Many of us have read the personal accounts of women who during WWII were called upon to work in factories, as American men were sent over seas to fight the war. But did you know that the Advanced Development Group of Radio Corporation of America, a Lockheed Martin heritage company known today as the Advanced Technology Laboratories, spearheaded a ground-breaking program that trained women to be engineers?
The RCA sent a group of promising women students with prior college experience off for intensive college-level training at Purdue University in West Lafayette, Indiana. Other industry leaders, notably Curtiss-Wright, did the same.
The first group of RCA Engineering Cadettes, comprised of 86 women from 17 states, started classes on Purdue’s campus on May 1, 1943. They underwent forty-four weeks of intense training in mathematics, drafting, shop, electrical circuit theory, electronics, and radio theory, among others. They donned flannel work shirts on the shop floors and toiled alongside their male counterparts in other classes.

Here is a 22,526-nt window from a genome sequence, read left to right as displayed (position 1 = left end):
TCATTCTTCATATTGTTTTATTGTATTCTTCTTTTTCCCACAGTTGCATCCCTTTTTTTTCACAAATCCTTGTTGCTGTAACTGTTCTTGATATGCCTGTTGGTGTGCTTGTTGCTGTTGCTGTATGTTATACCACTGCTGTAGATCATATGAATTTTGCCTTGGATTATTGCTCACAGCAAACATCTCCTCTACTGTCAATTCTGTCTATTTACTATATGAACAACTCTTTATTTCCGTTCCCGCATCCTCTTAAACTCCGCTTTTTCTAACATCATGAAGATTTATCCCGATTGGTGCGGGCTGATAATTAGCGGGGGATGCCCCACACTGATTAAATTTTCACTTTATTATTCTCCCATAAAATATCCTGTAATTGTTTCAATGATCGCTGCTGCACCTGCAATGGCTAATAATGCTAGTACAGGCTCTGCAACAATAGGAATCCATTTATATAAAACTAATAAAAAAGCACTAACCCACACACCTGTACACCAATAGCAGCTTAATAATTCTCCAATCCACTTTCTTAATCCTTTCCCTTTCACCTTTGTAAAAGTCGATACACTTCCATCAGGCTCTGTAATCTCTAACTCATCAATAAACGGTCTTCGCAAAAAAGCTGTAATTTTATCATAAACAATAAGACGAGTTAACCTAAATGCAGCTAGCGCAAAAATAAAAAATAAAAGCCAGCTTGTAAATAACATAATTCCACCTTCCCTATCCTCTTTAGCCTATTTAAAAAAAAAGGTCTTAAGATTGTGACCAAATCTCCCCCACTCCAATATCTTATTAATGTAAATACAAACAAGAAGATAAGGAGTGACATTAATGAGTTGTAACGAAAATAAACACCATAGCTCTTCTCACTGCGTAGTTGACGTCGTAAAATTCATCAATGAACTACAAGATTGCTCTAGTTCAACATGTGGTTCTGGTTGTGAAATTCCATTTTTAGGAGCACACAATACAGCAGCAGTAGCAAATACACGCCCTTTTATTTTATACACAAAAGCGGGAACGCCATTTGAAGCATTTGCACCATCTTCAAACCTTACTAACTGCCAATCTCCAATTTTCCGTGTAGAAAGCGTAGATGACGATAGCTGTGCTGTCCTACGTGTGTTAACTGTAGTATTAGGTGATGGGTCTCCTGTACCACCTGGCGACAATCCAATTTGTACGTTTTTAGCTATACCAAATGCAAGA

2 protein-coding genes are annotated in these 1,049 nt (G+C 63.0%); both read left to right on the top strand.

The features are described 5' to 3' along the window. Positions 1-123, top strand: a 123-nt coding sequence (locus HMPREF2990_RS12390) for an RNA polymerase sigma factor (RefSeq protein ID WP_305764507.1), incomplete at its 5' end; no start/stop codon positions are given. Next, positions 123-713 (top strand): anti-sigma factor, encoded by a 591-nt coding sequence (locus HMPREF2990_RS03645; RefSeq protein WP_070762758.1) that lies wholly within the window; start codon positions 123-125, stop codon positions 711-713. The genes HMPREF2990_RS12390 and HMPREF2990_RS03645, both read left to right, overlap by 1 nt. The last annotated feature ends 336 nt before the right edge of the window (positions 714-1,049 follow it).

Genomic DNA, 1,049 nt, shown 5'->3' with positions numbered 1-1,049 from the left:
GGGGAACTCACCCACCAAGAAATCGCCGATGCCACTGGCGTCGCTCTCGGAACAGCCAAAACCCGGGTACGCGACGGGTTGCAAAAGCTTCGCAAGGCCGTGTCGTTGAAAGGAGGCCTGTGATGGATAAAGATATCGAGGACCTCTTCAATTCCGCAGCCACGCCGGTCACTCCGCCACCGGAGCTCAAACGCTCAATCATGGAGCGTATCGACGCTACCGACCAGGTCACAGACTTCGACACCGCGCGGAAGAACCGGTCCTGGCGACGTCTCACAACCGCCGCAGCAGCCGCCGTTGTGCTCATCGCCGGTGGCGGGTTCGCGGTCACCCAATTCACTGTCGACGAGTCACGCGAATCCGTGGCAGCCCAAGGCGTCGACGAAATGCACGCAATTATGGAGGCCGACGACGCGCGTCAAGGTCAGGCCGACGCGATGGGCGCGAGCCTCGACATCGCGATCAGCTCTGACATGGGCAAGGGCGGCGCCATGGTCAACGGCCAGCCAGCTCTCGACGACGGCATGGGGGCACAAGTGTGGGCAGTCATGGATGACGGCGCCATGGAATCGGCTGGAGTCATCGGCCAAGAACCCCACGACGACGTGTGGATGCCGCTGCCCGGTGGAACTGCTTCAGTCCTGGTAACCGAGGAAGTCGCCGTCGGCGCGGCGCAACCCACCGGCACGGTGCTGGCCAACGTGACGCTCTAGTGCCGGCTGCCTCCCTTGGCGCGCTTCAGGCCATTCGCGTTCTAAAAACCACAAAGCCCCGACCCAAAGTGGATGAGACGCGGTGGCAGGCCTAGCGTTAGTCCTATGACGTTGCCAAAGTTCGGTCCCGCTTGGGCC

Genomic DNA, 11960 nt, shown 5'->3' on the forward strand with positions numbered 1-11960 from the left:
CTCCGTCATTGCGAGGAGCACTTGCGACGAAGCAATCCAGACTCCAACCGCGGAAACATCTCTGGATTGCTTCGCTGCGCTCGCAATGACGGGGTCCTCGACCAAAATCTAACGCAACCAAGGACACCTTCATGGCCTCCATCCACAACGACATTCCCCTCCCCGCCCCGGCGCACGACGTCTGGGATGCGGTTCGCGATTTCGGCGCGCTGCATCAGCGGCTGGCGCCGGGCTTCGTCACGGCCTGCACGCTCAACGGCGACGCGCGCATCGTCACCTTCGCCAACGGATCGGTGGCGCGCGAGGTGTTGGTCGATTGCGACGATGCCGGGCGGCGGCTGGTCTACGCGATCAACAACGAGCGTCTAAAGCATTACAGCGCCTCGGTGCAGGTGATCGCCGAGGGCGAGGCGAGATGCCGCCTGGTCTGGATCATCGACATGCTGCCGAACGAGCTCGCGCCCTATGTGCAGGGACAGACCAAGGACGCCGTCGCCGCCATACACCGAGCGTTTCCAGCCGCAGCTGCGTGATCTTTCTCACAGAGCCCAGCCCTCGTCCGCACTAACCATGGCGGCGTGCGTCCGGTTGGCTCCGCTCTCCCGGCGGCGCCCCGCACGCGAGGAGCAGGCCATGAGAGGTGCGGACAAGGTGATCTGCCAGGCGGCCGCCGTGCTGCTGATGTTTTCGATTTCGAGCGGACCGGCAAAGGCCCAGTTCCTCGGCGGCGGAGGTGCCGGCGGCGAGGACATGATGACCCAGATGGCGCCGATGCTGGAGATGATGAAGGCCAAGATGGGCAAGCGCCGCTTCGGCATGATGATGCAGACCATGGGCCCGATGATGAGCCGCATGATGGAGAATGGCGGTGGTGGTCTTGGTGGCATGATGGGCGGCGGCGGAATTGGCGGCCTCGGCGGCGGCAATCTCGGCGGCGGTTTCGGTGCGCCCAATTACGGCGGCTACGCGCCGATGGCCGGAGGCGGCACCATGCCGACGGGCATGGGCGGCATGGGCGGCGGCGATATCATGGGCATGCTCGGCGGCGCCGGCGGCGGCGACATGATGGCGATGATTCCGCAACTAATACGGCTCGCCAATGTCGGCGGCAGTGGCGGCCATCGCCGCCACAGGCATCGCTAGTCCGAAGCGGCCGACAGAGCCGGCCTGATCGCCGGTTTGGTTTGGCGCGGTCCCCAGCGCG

These wartime Cadettes were the first women to invade the inner sanctum of Purdue’s engineering department, and with predictable results, as wryly noted in the March 1943 edition of Purdue Engineer: “The advent of skirts, light footfalls, and the lilt of soprano voices into the heretofore masculine environment…caused many a head to rotate through the angle theta and many a neck to exceed all previously known elasticity constants.”
The Cadettes remained focused. In February 1944 the first graduating class of seventy-three Cadettes went straight into jobs as engineering aides in one of six RCA Victor plants around the country. By war’s end, 137 women had matriculated through the program and gone to work for RCA.